Some plants seem to be our constant companions, no matter where we live. Often, they will also be some of our really useful species. It will soon become clear that the common mallow (Malva sylvestris) is one of these plants.
Instead of being viewed as a weed, hollyhocks can more usefully be described as some of our gloriously bountiful plant helpers. Various species of mallows have long been used for food and medicine, wherever they are found native, and especially in the Middle East and Asia. You also won’t have to go far to find common mallow in most of Europe, North Africa, and Southwest Asia.
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Common hollyhock can be found growing upright or prostrate, which can initially cause confusion because it is easy to assume that they could be two different species.
The kidney-shaped or palmately lobed leaves of mallow are noticeably wrinkled, typically with toothed margins. The leaves often show a purple spot in the center of the leaf base and this can also be seen running down the petiole in some specimens. In other specimens, the purple spots and coloration are completely absent. Malva leaves have long petioles. Its dark green foliage hints at a recognized drought tolerance.
During flowering, the leaves appear alternately on the stems. Holding a leaf conveys the roughness of the surface. But rip and crush one, and you discover a familiar pattern: mucilage. You will soon experience a slimy, sticky feeling between your fingers. All parts of the plant contain mucilage.
In flower, plants in the family Malvaceae produce five large, notched petals on each open flower. Common mallow has showy pink petals with hints of darker colors. At the center of the flower is a pollen-laden column of fused stamens. This surrounds the stigma, which rises above the spine.
Mallow is known to seed freely. Round seed pods, known as “cheeses,” soon follow the bloom. Once, children chewed on them on their way to and from school. The pods are held on stems, close to the flowering stem.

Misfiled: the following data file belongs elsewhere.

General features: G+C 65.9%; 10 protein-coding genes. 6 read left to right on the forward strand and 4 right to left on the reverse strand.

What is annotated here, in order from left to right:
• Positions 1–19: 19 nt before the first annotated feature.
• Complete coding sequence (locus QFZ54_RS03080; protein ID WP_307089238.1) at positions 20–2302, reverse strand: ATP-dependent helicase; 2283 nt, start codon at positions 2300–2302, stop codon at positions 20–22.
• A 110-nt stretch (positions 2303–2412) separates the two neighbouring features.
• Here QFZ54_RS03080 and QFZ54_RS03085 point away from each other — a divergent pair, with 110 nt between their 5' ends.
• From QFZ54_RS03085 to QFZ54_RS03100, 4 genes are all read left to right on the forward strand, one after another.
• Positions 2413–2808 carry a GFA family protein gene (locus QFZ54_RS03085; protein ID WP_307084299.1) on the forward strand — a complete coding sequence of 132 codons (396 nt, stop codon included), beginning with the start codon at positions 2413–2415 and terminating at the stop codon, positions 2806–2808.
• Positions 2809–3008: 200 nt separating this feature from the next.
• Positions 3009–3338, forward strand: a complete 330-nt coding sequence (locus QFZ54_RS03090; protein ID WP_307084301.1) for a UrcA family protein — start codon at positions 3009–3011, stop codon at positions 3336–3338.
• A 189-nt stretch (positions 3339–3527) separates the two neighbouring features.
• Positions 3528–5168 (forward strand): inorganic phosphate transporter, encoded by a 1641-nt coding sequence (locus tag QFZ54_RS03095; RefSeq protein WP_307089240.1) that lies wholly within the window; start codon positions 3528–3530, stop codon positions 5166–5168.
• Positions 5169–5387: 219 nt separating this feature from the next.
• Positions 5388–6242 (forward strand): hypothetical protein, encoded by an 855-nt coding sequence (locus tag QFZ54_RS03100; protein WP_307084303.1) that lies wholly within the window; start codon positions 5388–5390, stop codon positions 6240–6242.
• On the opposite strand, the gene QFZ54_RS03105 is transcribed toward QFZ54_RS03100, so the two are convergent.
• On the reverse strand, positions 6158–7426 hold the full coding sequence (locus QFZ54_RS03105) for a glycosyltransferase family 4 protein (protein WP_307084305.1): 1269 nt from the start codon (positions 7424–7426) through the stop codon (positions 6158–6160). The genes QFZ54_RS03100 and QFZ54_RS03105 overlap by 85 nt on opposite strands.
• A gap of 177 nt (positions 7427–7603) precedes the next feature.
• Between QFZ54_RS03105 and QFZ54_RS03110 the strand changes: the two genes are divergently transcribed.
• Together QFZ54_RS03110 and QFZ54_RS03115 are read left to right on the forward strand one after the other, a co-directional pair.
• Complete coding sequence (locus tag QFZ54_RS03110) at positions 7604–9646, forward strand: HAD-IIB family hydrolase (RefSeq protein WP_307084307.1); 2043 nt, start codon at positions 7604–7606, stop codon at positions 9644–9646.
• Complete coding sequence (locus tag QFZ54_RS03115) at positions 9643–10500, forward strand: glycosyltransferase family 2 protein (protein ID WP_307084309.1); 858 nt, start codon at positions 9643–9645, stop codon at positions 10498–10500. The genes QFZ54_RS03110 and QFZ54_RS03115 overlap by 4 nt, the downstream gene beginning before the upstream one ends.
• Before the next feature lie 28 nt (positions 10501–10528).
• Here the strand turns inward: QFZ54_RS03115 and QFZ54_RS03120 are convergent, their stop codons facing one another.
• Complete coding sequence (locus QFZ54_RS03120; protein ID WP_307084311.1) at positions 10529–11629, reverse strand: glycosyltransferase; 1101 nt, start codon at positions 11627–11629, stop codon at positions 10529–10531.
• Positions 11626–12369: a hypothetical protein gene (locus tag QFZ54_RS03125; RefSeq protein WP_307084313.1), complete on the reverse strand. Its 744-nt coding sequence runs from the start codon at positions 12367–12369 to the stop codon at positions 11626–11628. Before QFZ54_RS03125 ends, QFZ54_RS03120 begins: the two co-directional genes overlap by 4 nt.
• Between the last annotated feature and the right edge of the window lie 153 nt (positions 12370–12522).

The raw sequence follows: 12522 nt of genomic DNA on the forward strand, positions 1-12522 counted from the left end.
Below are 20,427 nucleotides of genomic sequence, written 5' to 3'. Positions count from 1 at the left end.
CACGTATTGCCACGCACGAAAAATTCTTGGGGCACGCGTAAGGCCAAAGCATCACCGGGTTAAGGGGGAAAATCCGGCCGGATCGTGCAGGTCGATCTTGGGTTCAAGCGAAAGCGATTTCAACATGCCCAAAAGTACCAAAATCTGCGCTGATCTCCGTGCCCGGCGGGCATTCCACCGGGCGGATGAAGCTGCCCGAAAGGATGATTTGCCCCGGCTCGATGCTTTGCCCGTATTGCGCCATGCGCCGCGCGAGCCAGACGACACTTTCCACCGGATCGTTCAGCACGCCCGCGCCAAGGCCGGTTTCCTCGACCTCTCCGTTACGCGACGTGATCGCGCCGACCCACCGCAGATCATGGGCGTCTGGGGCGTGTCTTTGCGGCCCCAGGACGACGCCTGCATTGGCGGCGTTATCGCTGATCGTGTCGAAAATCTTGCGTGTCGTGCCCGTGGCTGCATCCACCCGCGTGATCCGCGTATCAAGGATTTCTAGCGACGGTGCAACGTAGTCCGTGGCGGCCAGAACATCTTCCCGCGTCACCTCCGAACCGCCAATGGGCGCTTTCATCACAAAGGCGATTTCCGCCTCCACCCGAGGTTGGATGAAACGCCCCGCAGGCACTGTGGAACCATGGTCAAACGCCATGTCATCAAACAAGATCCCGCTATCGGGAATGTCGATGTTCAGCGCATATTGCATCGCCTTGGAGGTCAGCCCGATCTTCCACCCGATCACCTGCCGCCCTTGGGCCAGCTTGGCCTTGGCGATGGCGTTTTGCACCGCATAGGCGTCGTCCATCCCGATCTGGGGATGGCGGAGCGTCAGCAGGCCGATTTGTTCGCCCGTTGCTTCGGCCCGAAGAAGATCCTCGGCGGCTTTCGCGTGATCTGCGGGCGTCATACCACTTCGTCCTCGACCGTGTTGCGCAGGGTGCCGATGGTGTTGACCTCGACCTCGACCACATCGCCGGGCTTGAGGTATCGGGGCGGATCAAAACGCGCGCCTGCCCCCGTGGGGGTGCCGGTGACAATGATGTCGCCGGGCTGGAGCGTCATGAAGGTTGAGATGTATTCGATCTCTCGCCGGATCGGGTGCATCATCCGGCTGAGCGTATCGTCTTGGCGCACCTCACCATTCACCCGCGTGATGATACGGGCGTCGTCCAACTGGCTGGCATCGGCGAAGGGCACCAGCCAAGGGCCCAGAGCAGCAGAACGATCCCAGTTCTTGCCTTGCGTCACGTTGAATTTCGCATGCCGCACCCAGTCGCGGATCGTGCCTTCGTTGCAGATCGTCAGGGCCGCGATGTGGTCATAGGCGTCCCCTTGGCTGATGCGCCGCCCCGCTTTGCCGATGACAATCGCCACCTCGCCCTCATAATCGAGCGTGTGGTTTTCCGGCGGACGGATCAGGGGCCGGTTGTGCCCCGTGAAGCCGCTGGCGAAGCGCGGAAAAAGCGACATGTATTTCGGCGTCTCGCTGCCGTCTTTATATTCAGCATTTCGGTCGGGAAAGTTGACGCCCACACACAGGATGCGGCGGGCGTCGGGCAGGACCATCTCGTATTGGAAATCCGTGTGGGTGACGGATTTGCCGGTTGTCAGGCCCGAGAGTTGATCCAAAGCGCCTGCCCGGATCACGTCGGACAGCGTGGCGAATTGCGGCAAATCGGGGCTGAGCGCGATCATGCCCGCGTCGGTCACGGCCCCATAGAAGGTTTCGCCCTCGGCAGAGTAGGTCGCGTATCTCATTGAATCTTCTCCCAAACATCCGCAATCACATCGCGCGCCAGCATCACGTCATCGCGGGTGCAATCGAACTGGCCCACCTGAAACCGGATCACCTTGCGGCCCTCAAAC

Mallow is found in most soils, from coastal to marginal upland habitats, and most environments are suitable for this hardy plant. It loves both wastelands and grasslands; gravel both as shorelines, and path and roadsides, as well as hedges.
Leaves, flowers, seed pods, roots
Leaves, in spring; late spring flowers; early summer seed pods. Roots can be harvested from larger rosettes as long as they are large enough.
Medicinal and nutritional components
Vitamins A, B, C, E; inulin; mucilage; phenols; flavonoids; essential fatty acids; fiber; calcium; magnesium; zinc; selenium; potassium.
Traditional and contemporary uses
As with many wild food plants, common mallow has also had a long history of medicinal use. Due to their high mucilage content, mallows are excellent demulcent soothing herbs, especially for cases of inflammation, whether for the urinary, digestive or respiratory systems.
Pregnant women or new mothers might like to know that mallow leaves can provide useful amounts of iron, as well as being quite rich in zinc and most vitamins.
All of the Mallow family with the exception of the cotton plant (Gossypium hirsutum) are reportedly edible. With its high mucilage content, the leaves can be taken as an emergency antidote for irritation or burns that can be caused by accidental consumption of pungent plants of the buttercup family.
Creative cooks can substitute mallow for spinach in many dishes, such as soups, salads, gnocchi, and quiche. I have even fried larger malva leaves for just a second in hot oil to make ‘popadoms’. Malva is also an excellent addition to soups, as the mucilage helps to thicken them.
In Jewish culture, mallow has been considered the ‘most important plant in the local gathering society‘. Every spring mallow is harvested in the field. Its common name in both Hebrew and Arabic translates as “bread”.
During the 1948 war, when Jerusalem was under siege, mallow was an important famine crop, and Independence Day is still celebrated every year with a traditional dish made from mallow leaves.
The common mallow can substitute the relative of the family. Corchorus olitorius also known as ‘jute malva’, when making the Egyptian/Middle Eastern dish ‘Molokhia’. This traditional dish is usually served with chicken.
In China, malva roots are a popular and common ingredient in the preparation of hearty yet medicinally potent soups and broths. The inulin-rich taproots of several different species of mallow have been used, including common mallow.
The seed pods can be substituted for most of the egg white if making mallow meringues is desired. Simply boil the peeled seed pods with 3 parts water, 1 part seed pods, and reduce the liquid by half. For every half cup of liquid, add an egg white, ¼ teaspoon cream of tartar, a little vanilla and castor sugar, then beat until foamy and stiff, like meringues.
You can find out more about Britain’s wild plants by visiting my website www.wildplantguide.co.uk and following me on twitter (@Wildplant_guide) or by booking one of my regular foraging walks or courses throughout the year.
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